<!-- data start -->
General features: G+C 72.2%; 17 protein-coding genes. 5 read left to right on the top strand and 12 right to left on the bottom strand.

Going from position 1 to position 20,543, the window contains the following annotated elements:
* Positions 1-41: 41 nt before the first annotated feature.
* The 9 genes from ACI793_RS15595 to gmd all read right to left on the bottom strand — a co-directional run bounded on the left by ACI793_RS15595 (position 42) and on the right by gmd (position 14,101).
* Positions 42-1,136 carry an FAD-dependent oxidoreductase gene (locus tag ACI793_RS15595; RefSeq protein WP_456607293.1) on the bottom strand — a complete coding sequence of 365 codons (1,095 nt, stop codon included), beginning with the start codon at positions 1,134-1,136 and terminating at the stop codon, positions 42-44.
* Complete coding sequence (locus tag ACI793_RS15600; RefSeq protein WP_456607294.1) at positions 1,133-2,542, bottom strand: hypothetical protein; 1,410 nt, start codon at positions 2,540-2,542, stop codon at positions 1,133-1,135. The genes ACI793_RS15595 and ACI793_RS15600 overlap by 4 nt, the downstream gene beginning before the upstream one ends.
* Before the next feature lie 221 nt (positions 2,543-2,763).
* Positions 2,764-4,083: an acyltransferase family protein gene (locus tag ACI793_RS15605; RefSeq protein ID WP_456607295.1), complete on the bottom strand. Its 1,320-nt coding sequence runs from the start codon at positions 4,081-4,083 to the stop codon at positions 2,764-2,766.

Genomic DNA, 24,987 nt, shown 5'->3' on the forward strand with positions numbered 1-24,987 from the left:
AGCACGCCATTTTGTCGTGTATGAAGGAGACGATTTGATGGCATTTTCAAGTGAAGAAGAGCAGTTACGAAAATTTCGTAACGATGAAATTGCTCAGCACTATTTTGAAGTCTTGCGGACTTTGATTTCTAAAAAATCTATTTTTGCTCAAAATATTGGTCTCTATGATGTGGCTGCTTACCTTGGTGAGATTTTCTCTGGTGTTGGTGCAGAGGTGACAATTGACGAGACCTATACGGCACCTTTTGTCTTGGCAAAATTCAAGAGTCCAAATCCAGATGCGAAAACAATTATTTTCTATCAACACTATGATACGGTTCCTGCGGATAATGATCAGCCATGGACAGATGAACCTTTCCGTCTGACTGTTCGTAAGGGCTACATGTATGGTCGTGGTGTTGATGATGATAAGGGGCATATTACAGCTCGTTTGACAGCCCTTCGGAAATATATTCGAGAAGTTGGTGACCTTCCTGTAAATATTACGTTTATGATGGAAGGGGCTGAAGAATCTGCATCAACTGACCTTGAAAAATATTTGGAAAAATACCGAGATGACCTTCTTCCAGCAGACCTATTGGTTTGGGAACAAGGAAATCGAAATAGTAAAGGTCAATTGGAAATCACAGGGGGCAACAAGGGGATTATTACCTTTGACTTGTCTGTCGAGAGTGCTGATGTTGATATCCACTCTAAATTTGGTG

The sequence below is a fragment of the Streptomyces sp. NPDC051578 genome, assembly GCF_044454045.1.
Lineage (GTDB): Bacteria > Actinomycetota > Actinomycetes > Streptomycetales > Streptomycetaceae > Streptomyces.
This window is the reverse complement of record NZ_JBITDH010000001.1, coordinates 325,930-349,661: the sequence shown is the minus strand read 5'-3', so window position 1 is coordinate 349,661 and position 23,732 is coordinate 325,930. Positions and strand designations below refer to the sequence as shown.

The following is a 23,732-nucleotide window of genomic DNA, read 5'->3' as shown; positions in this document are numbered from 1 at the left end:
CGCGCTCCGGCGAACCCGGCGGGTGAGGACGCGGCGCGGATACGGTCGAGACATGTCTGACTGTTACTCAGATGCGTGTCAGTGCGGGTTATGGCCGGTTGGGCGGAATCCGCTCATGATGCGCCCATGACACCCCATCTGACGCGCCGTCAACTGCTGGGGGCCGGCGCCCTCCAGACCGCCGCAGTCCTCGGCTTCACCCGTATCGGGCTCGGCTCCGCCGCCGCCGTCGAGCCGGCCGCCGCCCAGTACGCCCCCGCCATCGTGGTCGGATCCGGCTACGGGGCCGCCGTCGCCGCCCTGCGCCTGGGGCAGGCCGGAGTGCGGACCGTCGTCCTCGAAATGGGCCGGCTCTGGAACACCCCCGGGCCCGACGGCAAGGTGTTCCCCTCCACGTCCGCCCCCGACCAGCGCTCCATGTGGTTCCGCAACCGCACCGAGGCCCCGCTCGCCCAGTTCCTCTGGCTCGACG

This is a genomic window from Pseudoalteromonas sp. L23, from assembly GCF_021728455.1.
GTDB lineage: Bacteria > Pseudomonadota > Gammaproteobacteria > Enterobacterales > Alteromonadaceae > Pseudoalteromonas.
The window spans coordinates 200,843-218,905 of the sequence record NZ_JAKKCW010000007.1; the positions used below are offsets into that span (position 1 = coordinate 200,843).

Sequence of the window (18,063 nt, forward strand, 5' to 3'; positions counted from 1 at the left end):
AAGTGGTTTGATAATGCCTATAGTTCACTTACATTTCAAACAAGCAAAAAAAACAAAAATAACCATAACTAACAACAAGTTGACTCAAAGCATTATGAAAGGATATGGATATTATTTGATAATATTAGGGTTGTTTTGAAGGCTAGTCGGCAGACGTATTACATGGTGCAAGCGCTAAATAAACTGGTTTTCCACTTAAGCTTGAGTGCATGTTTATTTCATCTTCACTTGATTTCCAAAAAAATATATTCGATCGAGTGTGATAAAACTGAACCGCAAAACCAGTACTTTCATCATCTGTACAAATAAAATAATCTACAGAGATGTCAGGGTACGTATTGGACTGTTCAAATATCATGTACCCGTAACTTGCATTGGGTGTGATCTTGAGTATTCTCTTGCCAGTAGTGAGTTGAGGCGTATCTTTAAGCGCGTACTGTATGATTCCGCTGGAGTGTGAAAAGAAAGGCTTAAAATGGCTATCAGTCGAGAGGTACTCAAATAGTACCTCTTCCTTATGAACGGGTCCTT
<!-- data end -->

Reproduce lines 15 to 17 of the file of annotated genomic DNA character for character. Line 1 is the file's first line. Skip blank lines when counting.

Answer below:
CGCGCTCCGGCGAACCCGGCGGGTGAGGACGCGGCGCGGATACGGTCGAGACATGTCTGACTGTTACTCAGATGCGTGTCAGTGCGGGTTATGGCCGGTTGGGCGGAATCCGCTCATGATGCGCCCATGACACCCCATCTGACGCGCCGTCAACTGCTGGGGGCCGGCGCCCTCCAGACCGCCGCAGTCCTCGGCTTCACCCGTATCGGGCTCGGCTCCGCCGCCGCCGTCGAGCCGGCCGCCGCCCAGTACGCCCCCGCCATCGTGGTCGGATCCGGCTACGGGGCCGCCGTCGCCGCCCTGCGCCTGGGGCAGGCCGGAGTGCGGACCGTCGTCCTCGAAATGGGCCGGCTCTGGAACACCCCCGGGCCCGACGGCAAGGTGTTCCCCTCCACGTCCGCCCCCGACCAGCGCTCCATGTGGTTCCGCAACCGCACCGAGGCCCCGCTCGCCCAGTTCCTCTGGCTCGACG

This is a genomic window from Pseudoalteromonas sp. L23, from assembly GCF_021728455.1.
GTDB lineage: Bacteria > Pseudomonadota > Gammaproteobacteria > Enterobacterales > Alteromonadaceae > Pseudoalteromonas.